Masturbation at a Glance
- Masturbation is commonly defined as touching one’s own body, including sex organs, for sexual pleasure.
- Masturbation is a common and safe kind of sex play.
- Masturbation has many health benefits.
For many of us, masturbation is a taboo topic. There are many harmful myths about masturbation that may cause us to feel uncomfortable about it. These myths can cause guilt, shame, and fear.
Let’s get the facts straight. Masturbation is a natural and common activity for both women and men. Here are some common questions people ask about masturbation. We hope you find the answers helpful. (information provided via Planned Parenting website)
What Is Masturbation?
There are many slang terms for masturbation, including
- jacking off
- jilling off
- jerking off
- spanking the monkey
- double clicking the mouse
Masturbation often ends in orgasm, but not always.
How Common Is Masturbation?
Masturbation is very common. Studies show that about 7 out of 10 adult men and more than 5 out of 10 adult women masturbate. It’s also common for children and teens to masturbate.
What Are the Benefits of Masturbation?
Masturbation can be good for mental and physical health. People who feel good about their bodies, sex, and masturbation are more likely to protect themselves from sexual transmitted diseases and unintended pregnancy.
Masturbation is also one of the best ways we can learn about our own sexuality. It can help us explore the types of touch we like the most and help us learn how to get excited and how to reach orgasm.
Learning about what feels good to you can increase your chance of feeling sexual pleasure with sex partners. When you know what you like when it comes to sex, your comfort with sex increases. And when your confidence and comfort level are high, it is easier to let your partner know what you like.
Masturbation can enhance our physical, mental, and sexual health and the health of our sexual relationships.
- create a sense of well-being
- enhance sex with partners, physically and emotionally
- help people learn how they like to be touched and stimulated sexually
- increase the ability to have orgasms
- improve relationship and sexual satisfaction
- improve sleep
- increase self-esteem and improve body image.
- provide sexual pleasure for people without partners, including the elderly
- provide sexual pleasure for people who choose to abstain from sex play with another person
- provide treatment for sexual dysfunction
- reduce stress
- release sexual tension
- relieve menstrual cramps and muscle tension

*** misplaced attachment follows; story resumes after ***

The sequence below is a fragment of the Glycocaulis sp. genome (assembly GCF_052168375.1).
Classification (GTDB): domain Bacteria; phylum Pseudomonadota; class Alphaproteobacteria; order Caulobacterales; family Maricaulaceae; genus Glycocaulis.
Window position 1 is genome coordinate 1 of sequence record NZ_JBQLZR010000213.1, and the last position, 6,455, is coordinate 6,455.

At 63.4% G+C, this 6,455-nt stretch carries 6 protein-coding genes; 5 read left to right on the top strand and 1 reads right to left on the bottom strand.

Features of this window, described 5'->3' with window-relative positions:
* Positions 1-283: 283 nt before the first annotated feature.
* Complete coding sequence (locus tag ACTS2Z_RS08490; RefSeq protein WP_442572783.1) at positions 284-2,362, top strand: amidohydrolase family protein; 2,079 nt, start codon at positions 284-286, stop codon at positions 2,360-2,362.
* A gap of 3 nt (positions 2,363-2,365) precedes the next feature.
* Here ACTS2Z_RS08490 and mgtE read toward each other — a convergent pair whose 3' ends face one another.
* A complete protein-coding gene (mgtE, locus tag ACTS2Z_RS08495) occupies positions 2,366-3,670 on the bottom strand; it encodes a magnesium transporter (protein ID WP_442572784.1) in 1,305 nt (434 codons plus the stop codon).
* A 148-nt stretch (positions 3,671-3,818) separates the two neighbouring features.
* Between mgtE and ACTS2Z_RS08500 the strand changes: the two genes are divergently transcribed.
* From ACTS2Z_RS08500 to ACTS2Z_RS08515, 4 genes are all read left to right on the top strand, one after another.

- strengthen muscle tone in the pelvic and anal areas, reducing women’s chances of involuntary urine leakage.
Masturbation is often thought of as a solo act. However, many people also enjoy mutual masturbation. Mutual masturbation is two or more people masturbating in one another’s presence. In addition to the potential benefits of masturbation listed above, mutual masturbation may
- be a safe way to explore sexual activity with another person with no risk for pregnancy or STDs (Because partners are not touching each other, there is no risk of infection — and no risk of pregnancy unless semen gets on the vulva.)
- provide sexual pleasure and intimacy before partners are ready for sex
- teach people what kind of touch their sex partners like
Are There Any Risks with Masturbation?
There are no health risks with masturbation. Skin irritation is possible, but using plenty of lubrication will keep that from happening.
If you worry that you masturbate too much, ask yourself this question: Does masturbation interfere with my daily functioning? If it interrupts or gets in the way of your job, your responsibilities, or your social life, you may want to talk with a therapist.
Masturbation and Shame
Many people feel shame or guilt about masturbating. People who receive negative messages about masturbation when they are young often carry feelings of shame into adulthood. Approximately 50 percent of women and 50 percent of men who masturbate feel guilty about it.Negative feelings about masturbation can threaten our health and well-being. Only you can decide what is healthy and right for you. But if you feel ashamed or guilty about masturbating, talking with a trusted friend, sexuality educator, counselor, and/or clergy member may help.
How Do People Masturbate?
Different people enjoy different things when they masturbate.
- Women may stimulate all parts of their vulva, or parts of it, including the clitoris, inner or outer labia, the vaginal opening or canal, and/or anus. Many women prefer rubbing near — but not on — the clitoris because direct stimulation can be very intense.
- Men may stimulate the penis directly, surrounding areas around the penis and/or anus.
- Women and men may also touch other sensitive areas of their bodies, such as nipples, breasts, neck, etc.
- Women and men may also use sex toys like vibrators during masturbation.
- Women and men may use lubricant or lotions to increase pleasure and protect against irritation.
- Sex fantasties are normal and healthy. Fantasies may add to sexual excitement, either alone or during mutual masturbation. Women and men may fantasize with their own thoughts or with erotic images or language — in print, on video, or online.
What Are Some Common Myths About Masturbation?
There are many myths about masturbation. You might have heard it is harmful or leads to strange behavior. The myths are just not true. Here are the facts:
- does NOT cause hair to grow on the palms of hands or other strange places
- does NOT lead to blindness
- does NOT make sex organs shrink or grow or change color, texture, or appearance
- does NOT stunt growth
- does NOT cause infertility — men and boys will not run out of sperm
- is NOT addictive
- does NOT cause injury or harm
- does NOT lead to mental illness or instability
- does NOT make you gay